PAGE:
What’s Your Rupture/Mom+Pop
Mocking is easy, even natural, when a band rises from the Brooklyn underground and quickly gets labeled Rock’s next great hope. It doesn’t matter than Parquet Courts never asked to be the new Strokes. It’s out there and now the band and music fans both have to deal with those high expectations.
Neither is the case of Parquet Courts helped by the fact they’re ones to proudly wear their indie rock and punk rock influences on their sleeves. Listening to their new album, Sunbathing animal, one can quickly identify both the minimal art-punk of The Modern Lovers and the winking, self-awareness of Pavement.
It’s as if a focus group was convened to craft the perfect album for men with beards (and the women who love them) who wear plaid and bike to brunch on Sundays on their fixed gears. For fuck’s sake, there’s even a track where a woman takes notes in a Moleskine journal. Parquet Courts are NERDS!!! HIPSTER NERDS!!!
And yet, Sunbathing Animal has charm, a whole lotta charm, enough to charm the fancy pants off of the most smarty-pants hipster. Songs like “Black and White” can be vaguely detached and vaguely danceable at once. Even at his most agitated, as he is here, vocalist Andrew Savage exudes a strange sense of control, as if worked up is his calmed down is his worked up. Guitars clash and guitars clang in intentional fits of dissonance. It’s up to the nimble rhythm section of Max Savage (drums) and Sean Yeaton (bass) to keep things tidy. If you’ve ever listened to Pavement, The Pixies, The Modern Lovers, The Strokes, The Velvet Underground, hell, any indie rock guitar band who’s ever been labeled cool in the past 40 years, this one is for you.
If the influences are obvious, it’s because the four members of Parquet Courts are true students of the genre, and they fully understand how change happens in rock. It’s not spontaneous. If you think the Beatles or Nirvana exploded outta nowhere, it’s only because you never knew where to look for their roots. Change in rock music happens incrementally as new bands take pieces and parts from the acts they admire. Where Parquet Courts succeed is in transforming their accumulated knowledge into something distinct, and yes, charming. That guitar melody on the breezy, seven-minute “Instant Disassembly” is an intentional homage to Dire Straits’ “So Far Away,” and they ride that riff for all its worth. After seven minutes its apt to get wedged in your head for seven minutes more.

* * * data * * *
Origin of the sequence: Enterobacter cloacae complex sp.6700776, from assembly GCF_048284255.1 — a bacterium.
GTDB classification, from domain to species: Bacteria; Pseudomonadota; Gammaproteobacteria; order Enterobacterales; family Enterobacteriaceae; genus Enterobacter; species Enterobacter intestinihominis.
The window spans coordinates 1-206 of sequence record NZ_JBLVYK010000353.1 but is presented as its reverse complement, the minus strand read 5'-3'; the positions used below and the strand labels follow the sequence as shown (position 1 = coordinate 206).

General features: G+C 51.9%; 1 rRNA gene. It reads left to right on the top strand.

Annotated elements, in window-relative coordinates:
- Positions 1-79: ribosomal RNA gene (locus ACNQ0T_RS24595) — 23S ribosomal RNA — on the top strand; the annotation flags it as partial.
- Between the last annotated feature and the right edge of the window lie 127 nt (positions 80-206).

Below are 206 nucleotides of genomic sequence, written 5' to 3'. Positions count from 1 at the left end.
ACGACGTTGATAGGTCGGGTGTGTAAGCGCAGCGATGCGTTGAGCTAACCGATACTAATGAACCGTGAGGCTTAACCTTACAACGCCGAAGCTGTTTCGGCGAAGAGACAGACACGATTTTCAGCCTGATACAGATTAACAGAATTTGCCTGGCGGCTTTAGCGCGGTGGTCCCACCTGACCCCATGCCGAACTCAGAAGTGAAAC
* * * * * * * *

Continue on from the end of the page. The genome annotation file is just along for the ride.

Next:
Everything Parquet Courts do on Sunbathing Animal is similarly effortless. Whether we’re talking about a garage rock rave up like the title track, or a beaten down with beat up instruments ballad, like “Broken Down;” whether it’s the sputtering, then rocketing “Duckin’ and Dodging” or the robot rock of “What Color is Blood,” this quartet doesn’t sweat. Knowledge is one thing, but this is also band who has the chops to back up all of their shop talk.
Being the latest and greatest from Brooklyn, Parquet Courts have a target painted on their back. Don’t kid yourself. I mocked, I kidded. Others will fight their nerdiness with more nerdsome blabber about how every band tipped to be the next best thing is too white, too Brooklyn, too privileged, too male, too whatever. Success can bring out the worst in all of us, especially those paid by word to write music think pieces. Just know this, if you’re even the slightest bit interested in ’70s punk or ’90s indie rock, you’ll be wearing this record out for the rest of the summer. That is no bullshit.